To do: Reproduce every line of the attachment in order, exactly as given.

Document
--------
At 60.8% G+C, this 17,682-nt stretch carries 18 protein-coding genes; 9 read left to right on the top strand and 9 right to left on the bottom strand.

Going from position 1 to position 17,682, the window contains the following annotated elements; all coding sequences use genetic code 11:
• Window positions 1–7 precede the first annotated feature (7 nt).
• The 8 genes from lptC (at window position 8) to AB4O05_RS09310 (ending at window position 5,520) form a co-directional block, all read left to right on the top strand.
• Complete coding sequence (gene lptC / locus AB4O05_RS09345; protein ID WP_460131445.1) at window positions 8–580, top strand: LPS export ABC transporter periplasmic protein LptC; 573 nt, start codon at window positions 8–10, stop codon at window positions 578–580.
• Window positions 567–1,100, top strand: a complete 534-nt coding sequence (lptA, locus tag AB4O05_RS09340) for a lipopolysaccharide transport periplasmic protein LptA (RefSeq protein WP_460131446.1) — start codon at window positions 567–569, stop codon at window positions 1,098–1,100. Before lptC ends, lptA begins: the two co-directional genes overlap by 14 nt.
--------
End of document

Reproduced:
At 60.8% G+C, this 17,682-nt stretch carries 18 protein-coding genes; 9 read left to right on the top strand and 9 right to left on the bottom strand.

Going from position 1 to position 17,682, the window contains the following annotated elements; all coding sequences use genetic code 11:
• Window positions 1–7 precede the first annotated feature (7 nt).
• The 8 genes from lptC (at window position 8) to AB4O05_RS09310 (ending at window position 5,520) form a co-directional block, all read left to right on the top strand.
• Complete coding sequence (gene lptC / locus AB4O05_RS09345; protein ID WP_460131445.1) at window positions 8–580, top strand: LPS export ABC transporter periplasmic protein LptC; 573 nt, start codon at window positions 8–10, stop codon at window positions 578–580.
• Window positions 567–1,100, top strand: a complete 534-nt coding sequence (lptA, locus tag AB4O05_RS09340) for a lipopolysaccharide transport periplasmic protein LptA (RefSeq protein WP_460131446.1) — start codon at window positions 567–569, stop codon at window positions 1,098–1,100. Before lptC ends, lptA begins: the two co-directional genes overlap by 14 nt.